Read the full talk from The Mandarin here.

 

Publish or perish? Faculty publishing decisions and the RPT process

(30 Jul 2019)  As tenured faculty positions become increasingly competitive, the pressure to publish—especially in “high impact” journals—has never been greater. As a result, many of today’s academics believe having a strong publication record is necessary for the review, promotion, and tenure (RPT) process. Publishing, for some, has become synonymous with professional success.

A survey of faculty from 55 academic institutions across the US and Canada reveals perspective from researchers.

Read the summary here.

 

New Zealand: revamped digital library launched

(30 Jul 2019) Heritage New Zealand has revamped its Archaeological Reports Digital Library and is launching it today.

The digital library currently contains over 7,500 reports dating from the 1950s until today, with more reports being added all the time.  These reports have been available on request since 2007; however the upgrade now means that searching the library is far easier and reports are able to be directly accessed.

“This is one of the most important sources of archaeological information about places in the country,” says Heritage New Zealand Pouhere Taonga Manager Archaeology, Vanessa Tanner.

Read the full story and get access to the digital library here.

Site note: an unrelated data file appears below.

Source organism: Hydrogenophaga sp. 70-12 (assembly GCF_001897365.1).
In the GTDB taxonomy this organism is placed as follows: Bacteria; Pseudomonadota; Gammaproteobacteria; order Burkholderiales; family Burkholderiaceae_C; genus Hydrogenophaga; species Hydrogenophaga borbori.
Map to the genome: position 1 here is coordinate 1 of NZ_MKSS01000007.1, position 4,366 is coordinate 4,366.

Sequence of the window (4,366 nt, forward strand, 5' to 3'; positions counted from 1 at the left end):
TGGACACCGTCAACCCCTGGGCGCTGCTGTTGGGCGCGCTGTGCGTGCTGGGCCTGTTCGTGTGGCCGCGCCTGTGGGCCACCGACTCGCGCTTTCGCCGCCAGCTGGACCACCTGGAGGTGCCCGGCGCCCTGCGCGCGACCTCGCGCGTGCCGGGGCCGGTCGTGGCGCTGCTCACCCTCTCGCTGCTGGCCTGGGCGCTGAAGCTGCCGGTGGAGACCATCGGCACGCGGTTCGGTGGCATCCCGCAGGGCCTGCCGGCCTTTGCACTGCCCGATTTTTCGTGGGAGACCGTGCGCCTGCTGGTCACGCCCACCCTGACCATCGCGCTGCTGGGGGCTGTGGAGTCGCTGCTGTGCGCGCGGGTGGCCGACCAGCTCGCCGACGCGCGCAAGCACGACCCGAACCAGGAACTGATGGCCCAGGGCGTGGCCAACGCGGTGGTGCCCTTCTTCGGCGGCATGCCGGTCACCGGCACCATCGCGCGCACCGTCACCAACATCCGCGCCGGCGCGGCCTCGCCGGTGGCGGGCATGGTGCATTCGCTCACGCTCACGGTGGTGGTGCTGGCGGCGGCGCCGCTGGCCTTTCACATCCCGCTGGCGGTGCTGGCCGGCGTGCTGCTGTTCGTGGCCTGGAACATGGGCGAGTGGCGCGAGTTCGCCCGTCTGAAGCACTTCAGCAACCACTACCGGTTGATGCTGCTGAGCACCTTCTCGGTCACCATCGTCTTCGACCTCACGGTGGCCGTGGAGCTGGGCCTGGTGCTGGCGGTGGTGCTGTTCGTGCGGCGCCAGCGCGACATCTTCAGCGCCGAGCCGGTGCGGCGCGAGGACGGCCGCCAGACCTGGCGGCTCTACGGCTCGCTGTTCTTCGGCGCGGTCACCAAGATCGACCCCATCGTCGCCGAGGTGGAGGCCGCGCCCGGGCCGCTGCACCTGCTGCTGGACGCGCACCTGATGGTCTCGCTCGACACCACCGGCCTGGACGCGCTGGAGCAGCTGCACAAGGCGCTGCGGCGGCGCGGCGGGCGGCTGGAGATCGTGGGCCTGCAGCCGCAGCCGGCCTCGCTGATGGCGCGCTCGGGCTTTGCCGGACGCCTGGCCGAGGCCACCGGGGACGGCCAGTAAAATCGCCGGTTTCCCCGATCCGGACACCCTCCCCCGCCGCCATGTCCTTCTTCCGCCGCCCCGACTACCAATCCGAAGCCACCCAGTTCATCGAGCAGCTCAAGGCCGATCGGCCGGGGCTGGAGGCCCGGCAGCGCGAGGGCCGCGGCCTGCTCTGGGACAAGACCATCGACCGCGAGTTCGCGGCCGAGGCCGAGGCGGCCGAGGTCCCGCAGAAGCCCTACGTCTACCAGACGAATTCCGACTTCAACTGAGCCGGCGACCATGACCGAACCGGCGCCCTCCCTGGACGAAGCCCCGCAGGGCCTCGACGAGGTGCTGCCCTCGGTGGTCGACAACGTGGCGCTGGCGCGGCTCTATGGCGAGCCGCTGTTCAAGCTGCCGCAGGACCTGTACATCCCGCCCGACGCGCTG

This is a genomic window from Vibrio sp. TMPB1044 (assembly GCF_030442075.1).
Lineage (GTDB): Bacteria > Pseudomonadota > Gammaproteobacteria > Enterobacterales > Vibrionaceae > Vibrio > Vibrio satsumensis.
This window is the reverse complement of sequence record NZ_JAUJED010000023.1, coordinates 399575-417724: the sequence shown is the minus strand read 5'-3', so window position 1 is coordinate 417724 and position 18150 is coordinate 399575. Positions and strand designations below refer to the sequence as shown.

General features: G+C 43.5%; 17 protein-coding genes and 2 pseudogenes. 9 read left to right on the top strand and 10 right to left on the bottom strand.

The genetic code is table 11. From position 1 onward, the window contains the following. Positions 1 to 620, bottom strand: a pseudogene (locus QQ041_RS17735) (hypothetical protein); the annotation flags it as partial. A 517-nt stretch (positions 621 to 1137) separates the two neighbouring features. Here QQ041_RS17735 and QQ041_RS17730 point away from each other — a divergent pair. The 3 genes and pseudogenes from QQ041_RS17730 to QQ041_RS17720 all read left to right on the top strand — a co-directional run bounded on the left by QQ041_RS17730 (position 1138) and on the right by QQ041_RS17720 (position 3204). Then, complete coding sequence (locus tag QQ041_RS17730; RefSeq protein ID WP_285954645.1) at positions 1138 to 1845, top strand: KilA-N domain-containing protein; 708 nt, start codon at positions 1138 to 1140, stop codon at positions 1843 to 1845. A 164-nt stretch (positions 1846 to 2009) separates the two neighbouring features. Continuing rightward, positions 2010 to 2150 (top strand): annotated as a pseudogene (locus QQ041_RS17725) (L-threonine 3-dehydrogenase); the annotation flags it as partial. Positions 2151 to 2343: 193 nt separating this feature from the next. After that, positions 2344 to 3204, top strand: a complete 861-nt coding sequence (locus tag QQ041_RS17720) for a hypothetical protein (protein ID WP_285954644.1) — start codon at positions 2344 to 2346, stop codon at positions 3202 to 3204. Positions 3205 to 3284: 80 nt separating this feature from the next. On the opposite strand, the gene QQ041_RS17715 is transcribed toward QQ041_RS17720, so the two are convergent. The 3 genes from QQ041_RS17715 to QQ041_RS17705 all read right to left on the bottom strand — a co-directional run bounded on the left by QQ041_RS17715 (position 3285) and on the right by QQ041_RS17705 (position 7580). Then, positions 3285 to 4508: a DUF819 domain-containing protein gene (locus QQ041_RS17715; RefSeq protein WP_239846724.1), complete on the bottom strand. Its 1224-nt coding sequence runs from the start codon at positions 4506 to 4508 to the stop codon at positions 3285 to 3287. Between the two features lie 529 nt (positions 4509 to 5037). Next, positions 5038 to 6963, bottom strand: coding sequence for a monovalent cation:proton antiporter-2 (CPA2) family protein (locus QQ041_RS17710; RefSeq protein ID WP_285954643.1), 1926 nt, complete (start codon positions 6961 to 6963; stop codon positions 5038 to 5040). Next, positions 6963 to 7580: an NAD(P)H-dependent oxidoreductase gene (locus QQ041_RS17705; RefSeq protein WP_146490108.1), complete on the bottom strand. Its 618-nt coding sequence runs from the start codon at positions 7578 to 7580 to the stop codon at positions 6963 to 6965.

China’s national library goes digital to preserve ancient books

(4 Aug 2019) The National Library of China has been digitizing its collection of antique books as a way of preserving and increasing the public accessibility, the China Culture Daily reported earlier this week.

The library’s dedicated online database now has more than 32,000 sets of ancient books, accounting for over 60 percent of its total antique book collection, according to the report.

The full story is here.

 

New exhibition commemorates century of Islamic literature in Singapore

(1 Aug 2019) The exhibition, Treasures Of Muslim Scholars: 100 Years Of Singapore Literary Heritage, was launched by President Halimah Yacob at the National Library Building on Thursday (Aug 1).

Supported by the National Heritage Board (NHB), the exhibition is a sequel to Singapore Islamic Scholars and Religious Teachers Association’s (Pergas) first national-level exhibition held in 2014, which highlighted the achievements and contributions of past Islamic scholars.

More details can be found here.